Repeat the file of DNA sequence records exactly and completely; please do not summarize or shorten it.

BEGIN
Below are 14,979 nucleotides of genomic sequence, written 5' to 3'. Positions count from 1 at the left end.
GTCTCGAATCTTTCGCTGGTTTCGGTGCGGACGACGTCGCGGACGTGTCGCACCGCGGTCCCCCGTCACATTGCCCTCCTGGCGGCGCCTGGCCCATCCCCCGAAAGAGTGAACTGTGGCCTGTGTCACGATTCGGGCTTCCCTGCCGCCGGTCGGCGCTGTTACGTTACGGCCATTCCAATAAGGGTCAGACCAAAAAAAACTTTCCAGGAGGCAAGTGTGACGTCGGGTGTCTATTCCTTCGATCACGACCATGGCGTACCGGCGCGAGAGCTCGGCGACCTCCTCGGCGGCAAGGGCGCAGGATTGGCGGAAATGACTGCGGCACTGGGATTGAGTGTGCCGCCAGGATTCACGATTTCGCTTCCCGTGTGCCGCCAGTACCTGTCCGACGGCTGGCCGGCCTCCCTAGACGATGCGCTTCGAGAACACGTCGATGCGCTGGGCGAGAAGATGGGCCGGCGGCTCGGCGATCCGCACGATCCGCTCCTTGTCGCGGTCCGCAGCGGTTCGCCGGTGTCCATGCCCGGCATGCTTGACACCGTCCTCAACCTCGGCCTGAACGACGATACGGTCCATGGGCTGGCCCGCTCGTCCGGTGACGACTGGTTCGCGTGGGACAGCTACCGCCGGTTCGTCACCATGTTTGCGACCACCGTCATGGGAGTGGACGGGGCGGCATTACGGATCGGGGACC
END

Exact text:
Below are 14,979 nucleotides of genomic sequence, written 5' to 3'. Positions count from 1 at the left end.
GTCTCGAATCTTTCGCTGGTTTCGGTGCGGACGACGTCGCGGACGTGTCGCACCGCGGTCCCCCGTCACATTGCCCTCCTGGCGGCGCCTGGCCCATCCCCCGAAAGAGTGAACTGTGGCCTGTGTCACGATTCGGGCTTCCCTGCCGCCGGTCGGCGCTGTTACGTTACGGCCATTCCAATAAGGGTCAGACCAAAAAAAACTTTCCAGGAGGCAAGTGTGACGTCGGGTGTCTATTCCTTCGATCACGACCATGGCGTACCGGCGCGAGAGCTCGGCGACCTCCTCGGCGGCAAGGGCGCAGGATTGGCGGAAATGACTGCGGCACTGGGATTGAGTGTGCCGCCAGGATTCACGATTTCGCTTCCCGTGTGCCGCCAGTACCTGTCCGACGGCTGGCCGGCCTCCCTAGACGATGCGCTTCGAGAACACGTCGATGCGCTGGGCGAGAAGATGGGCCGGCGGCTCGGCGATCCGCACGATCCGCTCCTTGTCGCGGTCCGCAGCGGTTCGCCGGTGTCCATGCCCGGCATGCTTGACACCGTCCTCAACCTCGGCCTGAACGACGATACGGTCCATGGGCTGGCCCGCTCGTCCGGTGACGACTGGTTCGCGTGGGACAGCTACCGCCGGTTCGTCACCATGTTTGCGACCACCGTCATGGGAGTGGACGGGGCGGCATTACGGATCGGGGACC